5 ARTICLES OF ANNE PEYROCHE INVOLVED IN PubPeer

According to information gathered by AEF, the absence of Anne Peyroche is being linked to the questioning of several scientific papers which she is author or co-author. In November 2017, five publications signed or co-authored by Anne Peyroche have indeed been reported to the site PubPeer . Founded in 2012 and backed since 2015 by the California foundation of the same name, this site gives aims to “improve the quality of scientific research through innovative approaches to the interactions of the community.” In practice, users are reporting scientific articles in which they have identified abnormalities that could affect the conclusions.

Anne Peyroche appears first author of one of the indicated publications, dating from 2001, and last author (team leader) of four other publications, published between 2003 and 2012. These articles were published in the Journal of Cell Science , Molecular Cell, Molecular Biology of the Cell and Proceedings of the National Academy of Sciences. The anomalies identified in these five publications by commentators focus on experimental images. There are identified sudden breaks in image background or image portions which are identically repeating, where commentators suggest that the images have been manipulated.

Two answers were given by the authors, one by Anne Peyroche to the latest article published in 2012 in Proceedings of the National Academy of Sciences [here, -LS]. It provides in its response, dated November 28, copies of original autoradiographs and provides explanations of anomalies identified by commentators. Two of them have posted messages to thank for providing these original photographs, one commentator adding that “this removes any doubt that [he] could have.”

THE COURSE OF ANNE PEYROCHE

Anne Peyroche, deputy general director for science of CNRS since January 2016 ( read AEF ) was interim president of the CNRS since October 24, 2017, after the departure of Alain Fuchs as President of PSL ( read AEF ). A biologist, she began her career at CEA – which is still used – where she created her own research team in 2004, before becoming Deputy Head of integrative biology department and Molecular Genetics in 2009 and Deputy Director in 2013 unit “molecular genetics and cell fate” of CEA, CNRS and Université Paris-Sud.

His work was recognized in 2009 by the Victor Noury ​​Academy of Sciences (1). She is also winner of the Irène Joliot-Curie in 2010, in the “young woman scientist” category ( read AEF ).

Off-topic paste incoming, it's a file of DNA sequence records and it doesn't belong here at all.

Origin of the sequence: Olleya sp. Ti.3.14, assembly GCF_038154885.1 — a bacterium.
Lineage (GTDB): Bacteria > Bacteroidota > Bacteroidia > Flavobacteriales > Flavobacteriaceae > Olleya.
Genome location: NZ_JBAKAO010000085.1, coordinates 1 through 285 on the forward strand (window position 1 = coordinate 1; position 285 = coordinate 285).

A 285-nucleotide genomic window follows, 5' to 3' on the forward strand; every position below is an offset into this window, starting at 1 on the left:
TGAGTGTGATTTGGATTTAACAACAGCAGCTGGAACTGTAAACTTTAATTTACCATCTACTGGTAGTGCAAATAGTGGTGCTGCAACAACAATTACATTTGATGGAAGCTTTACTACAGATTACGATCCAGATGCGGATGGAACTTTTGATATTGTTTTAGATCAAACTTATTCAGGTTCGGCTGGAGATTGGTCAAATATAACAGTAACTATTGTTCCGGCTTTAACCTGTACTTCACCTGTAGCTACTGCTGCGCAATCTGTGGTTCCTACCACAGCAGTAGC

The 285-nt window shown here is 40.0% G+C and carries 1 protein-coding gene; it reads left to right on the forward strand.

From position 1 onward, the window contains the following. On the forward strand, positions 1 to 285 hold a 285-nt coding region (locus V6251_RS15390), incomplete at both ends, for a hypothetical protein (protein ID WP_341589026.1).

She joined the firm in 2014 to Geneviève Fioraso, State Secretary for Higher Education and Research as a research consultant ( read AEF ), a position she retained in 2015 after the appointment of Thierry Mandon the secretariat State ( read AEF ), before being promoted in October 2015 Deputy Director of the office in charge of research ( read AEF ).

(1) The full name of the award is “Victor Noury, Thorlet, Henri Becquerel, Jules and Augusta Lazarus”.

Those are not really compression artefacts in a Peyroche paper Le Tallec et al Mol Cell 2007 as some suspected, but evidence of data manipulations. Details on PubPeer.

French original

CNRS : Antoine Petit président par intérim en remplacement d’Anne Peyroche, dont des publications sont mises en cause

Par René-Luc Bénichou

© Inria / C. Morel Antoine Petit “est chargé d’exercer par intérim les fonctions de président” du CNRS, “en remplacement d’Anne Peyroche”, annonce un arrêté du 17 janvier 2018 de la ministre de l’Enseignement supérieur, de la Recherche et de l’Innovation, Frédérique Vidal, publié au Journal officiel jeudi 18 janvier. L’arrivée d’Antoine Petit au CNRS intervient plus tôt que prévu : sa nomination à la présidence de l’organisme, proposée par le gouvernement, vient à peine d’obtenir un avis favorable du Parlement le 17 janvier et n’a pas encore été entérinée en conseil des ministres (lire sur AEF). Anne Peyroche “se trouve pour l’heure empêchée”, explique le MESRI dans un communiqué. Selon les informations recueillies par AEF, cet empêchement d’Anne Peyroche serait lié au signalement sur le site PubPeer de suspicions de manipulation de données dans 5 publications dont elle est signataire ou cosignataire.

Dans un communiqué diffusé le 18 janvier, le ministère de l’Enseignement supérieur, de la Recherche et de l’Innovation indique que la nomination d’Antoine Petit à la présidence par intérim du CNRS intervient alors qu’Anne Peyroche “se trouve pour l’heure empêchée”. Anne Peyroche aurait normalement dû occuper l’intérim de la présidence jusqu’à la nomination en conseil des ministres d’Antoine Petit comme président, le 24 janvier.

5 ARTICLES D’ANNE PEYROCHE MIS EN CAUSE DANS PUBPEER

Selon des informations recueillies par AEF, l’absence d’Anne Peyroche serait liée à la mise en cause de plusieurs articles scientifiques dont elle est auteur ou coauteur. En novembre 2017, cinq publications signées ou cosignées par Anne Peyroche ont en effet été signalées sur le site PubPeer. Créé en 2012 et adossé depuis 2015 à la fondation californienne du même nom, ce site se donne pour vocation d’ “améliorer la qualité de la recherche scientifique par le biais d’approches innovantes pour les interactions de la communauté”. En pratique, ses utilisateurs y signalent des articles scientifiques dans lesquels ils ont relevé des anomalies susceptibles d’en affecter les conclusions.